9. How did you feel when you won the ICC Women’s Emerging Player of the Year in 2019?
I had never imagined myself receiving this award, it was a pleasant surprise. I thanked everyone who was part of my journey, taught me so many things. This recognition did motivate me to improve myself and continues to encourage me.
10. During the ICC Women’s Qualifier Asia Tournament in 2019, you picked up a hat-trick against China and became the first Thai woman to do so. Can you tell you about that match?
I wasn’t thinking about my hat-trick that day, to be honest. It was a rain-curtailed match and the overs were reduced, so my only focus was to restrict the Opponents (China) to as low score as possible. It was a high-pressure game, we later won it, and to get a hat-trick that day was like a cherry on the cake.
11. Opening the bowling when the field is up is one of the most difficult things in cricket. How do you prepare yourself for every match?
You need to concentrate more during such situations and keep a close eye on your field. Yes, it’s difficult but we do prepare for such situations while training.
12. This was yours as well as Thailand’s first World T20, how was the experience?
It was surreal. You got to be focussed all the time. I tried to watch as many games as possible to learn from them. I would closely observe bowlers from India, Australia, Pakistan and see how do their bowlers approach, how do they set the field, how did they prepare.
13. What was going on in the dressing room when all you girls were set to play your first World T20 match?
I meditate and talk to myself a lot during such crucial games. I thought to myself, every team at this stage has prepared themselves, and so have we. So there’s nothing to worry about and no reason to be afraid of anything. Everybody has the same intention and were all excited to go out and perform and make Thailand proud.
14. You faced West Indies, England, South Africa & Pakistan in the group stage during the World T20. What was the key learning from the four matches?
There was so much to learn from this tournament. The key learning was to be a fighter and give your 100% to the game. We also got to see the professionalism with which other teams play and perform. It was quite an experience.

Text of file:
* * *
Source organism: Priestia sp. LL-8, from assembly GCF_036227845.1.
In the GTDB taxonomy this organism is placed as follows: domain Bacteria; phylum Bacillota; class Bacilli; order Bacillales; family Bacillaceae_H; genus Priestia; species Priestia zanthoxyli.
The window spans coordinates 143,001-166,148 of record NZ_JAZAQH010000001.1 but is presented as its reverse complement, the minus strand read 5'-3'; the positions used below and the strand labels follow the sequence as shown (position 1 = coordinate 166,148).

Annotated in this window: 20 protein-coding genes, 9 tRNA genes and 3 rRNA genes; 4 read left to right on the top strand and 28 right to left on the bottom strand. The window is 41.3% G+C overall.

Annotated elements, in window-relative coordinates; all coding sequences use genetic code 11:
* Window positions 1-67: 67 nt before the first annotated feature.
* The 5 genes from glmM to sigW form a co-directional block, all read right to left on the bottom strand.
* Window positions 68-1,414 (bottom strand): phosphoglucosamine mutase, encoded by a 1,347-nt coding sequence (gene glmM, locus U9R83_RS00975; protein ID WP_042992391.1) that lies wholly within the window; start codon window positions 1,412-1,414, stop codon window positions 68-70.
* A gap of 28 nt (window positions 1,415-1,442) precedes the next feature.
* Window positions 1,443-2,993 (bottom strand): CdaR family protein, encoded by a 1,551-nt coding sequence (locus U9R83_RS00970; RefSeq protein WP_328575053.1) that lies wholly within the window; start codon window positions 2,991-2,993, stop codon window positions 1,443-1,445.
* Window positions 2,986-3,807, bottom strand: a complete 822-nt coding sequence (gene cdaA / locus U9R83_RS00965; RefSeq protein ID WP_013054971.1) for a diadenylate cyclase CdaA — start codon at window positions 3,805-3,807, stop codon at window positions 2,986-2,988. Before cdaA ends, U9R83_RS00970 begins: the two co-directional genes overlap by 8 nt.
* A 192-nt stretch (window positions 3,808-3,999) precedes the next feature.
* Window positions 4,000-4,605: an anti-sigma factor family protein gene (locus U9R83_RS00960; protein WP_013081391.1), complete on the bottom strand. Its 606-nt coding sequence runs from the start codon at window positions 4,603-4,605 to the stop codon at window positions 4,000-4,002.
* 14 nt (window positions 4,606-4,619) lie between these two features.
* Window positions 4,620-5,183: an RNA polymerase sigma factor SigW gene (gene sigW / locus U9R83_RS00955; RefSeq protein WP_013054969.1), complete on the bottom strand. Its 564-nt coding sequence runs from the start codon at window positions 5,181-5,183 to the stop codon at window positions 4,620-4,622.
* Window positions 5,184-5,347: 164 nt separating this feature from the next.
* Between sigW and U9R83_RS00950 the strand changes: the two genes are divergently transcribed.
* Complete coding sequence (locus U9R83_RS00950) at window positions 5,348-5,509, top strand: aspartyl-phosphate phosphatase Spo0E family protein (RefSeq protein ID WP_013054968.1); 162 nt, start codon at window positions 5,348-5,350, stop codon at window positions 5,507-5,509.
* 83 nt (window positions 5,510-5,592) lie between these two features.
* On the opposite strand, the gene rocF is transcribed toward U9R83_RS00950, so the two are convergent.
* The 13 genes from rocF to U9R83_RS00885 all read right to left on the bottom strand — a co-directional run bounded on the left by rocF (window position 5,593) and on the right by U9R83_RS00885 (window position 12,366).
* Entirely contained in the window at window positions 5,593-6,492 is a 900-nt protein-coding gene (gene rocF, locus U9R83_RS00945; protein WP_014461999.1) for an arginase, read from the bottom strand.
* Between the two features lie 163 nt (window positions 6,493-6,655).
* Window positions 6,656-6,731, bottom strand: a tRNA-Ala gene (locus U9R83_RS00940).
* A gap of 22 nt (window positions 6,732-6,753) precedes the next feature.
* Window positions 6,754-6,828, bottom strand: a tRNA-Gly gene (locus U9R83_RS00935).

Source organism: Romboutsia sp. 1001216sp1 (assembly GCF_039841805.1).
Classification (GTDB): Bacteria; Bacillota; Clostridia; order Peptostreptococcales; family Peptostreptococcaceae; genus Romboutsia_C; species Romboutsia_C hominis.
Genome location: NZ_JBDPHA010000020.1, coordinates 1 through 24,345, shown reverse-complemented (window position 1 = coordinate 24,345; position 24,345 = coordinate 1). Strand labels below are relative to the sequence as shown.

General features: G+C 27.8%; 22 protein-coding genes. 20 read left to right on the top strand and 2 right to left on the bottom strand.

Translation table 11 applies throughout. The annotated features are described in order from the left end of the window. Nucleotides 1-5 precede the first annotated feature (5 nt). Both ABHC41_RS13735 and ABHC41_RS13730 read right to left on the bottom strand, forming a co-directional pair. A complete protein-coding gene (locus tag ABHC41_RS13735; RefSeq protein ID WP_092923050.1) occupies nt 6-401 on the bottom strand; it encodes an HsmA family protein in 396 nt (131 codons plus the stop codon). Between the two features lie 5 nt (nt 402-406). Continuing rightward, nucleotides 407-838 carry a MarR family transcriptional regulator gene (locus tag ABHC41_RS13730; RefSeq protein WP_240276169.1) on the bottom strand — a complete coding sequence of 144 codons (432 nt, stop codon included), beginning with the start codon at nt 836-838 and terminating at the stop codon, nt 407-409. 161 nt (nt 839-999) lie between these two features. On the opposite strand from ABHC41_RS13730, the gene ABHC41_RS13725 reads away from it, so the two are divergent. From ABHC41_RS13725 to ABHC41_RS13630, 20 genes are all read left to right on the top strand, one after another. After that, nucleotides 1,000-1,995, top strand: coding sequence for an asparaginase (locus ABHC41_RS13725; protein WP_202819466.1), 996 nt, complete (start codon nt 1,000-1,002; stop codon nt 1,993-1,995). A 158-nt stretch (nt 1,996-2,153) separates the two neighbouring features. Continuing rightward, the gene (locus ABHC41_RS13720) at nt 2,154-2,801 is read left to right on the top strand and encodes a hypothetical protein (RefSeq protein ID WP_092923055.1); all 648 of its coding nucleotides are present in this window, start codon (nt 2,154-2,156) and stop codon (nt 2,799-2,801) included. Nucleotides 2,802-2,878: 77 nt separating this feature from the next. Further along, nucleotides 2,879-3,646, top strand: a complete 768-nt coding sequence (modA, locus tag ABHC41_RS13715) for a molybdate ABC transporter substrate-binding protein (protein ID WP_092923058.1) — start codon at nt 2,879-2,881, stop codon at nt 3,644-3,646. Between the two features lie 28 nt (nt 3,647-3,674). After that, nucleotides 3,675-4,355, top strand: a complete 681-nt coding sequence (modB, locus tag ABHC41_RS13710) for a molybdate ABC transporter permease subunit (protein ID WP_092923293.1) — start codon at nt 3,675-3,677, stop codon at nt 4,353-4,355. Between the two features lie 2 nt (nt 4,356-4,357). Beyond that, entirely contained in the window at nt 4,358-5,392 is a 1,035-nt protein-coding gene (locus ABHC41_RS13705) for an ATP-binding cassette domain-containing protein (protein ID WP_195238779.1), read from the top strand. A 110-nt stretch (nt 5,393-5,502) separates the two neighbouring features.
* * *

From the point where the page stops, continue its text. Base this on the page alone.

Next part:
15. You have already featured in 39 T20Is for Thailand, how do you see yourself growing as a cricketer in the future?
It’s a continuous learning experience I feel. I have always tried to improve on areas that I lack and have realized that there’s so much to work on myself because I aspire to be the best. I am training to keep myself both mentally and physically fit during this difficult time.
16. How is the perception of women’s cricket in Thailand changing?
With Thailand Women’s team playing in the World Cup at a global stage, more and more young girls have come forward and have started playing cricket. It’s great to see the participation increasing. More and more parents have witnessed the growth of women’s cricket and are willing to send their daughters to play cricket.
17. How is the coronavirus status in Thailand and how are you keeping yourself busy in the lockdown?
The situation is in control now, the number of positive cases has come down. Out of 3,000 positive cases in the country so far, 56 have lost their lives, but the good part is that the cases are not shooting up. I have stayed at home all this while and hoping this to end soon so that we can start cricket again.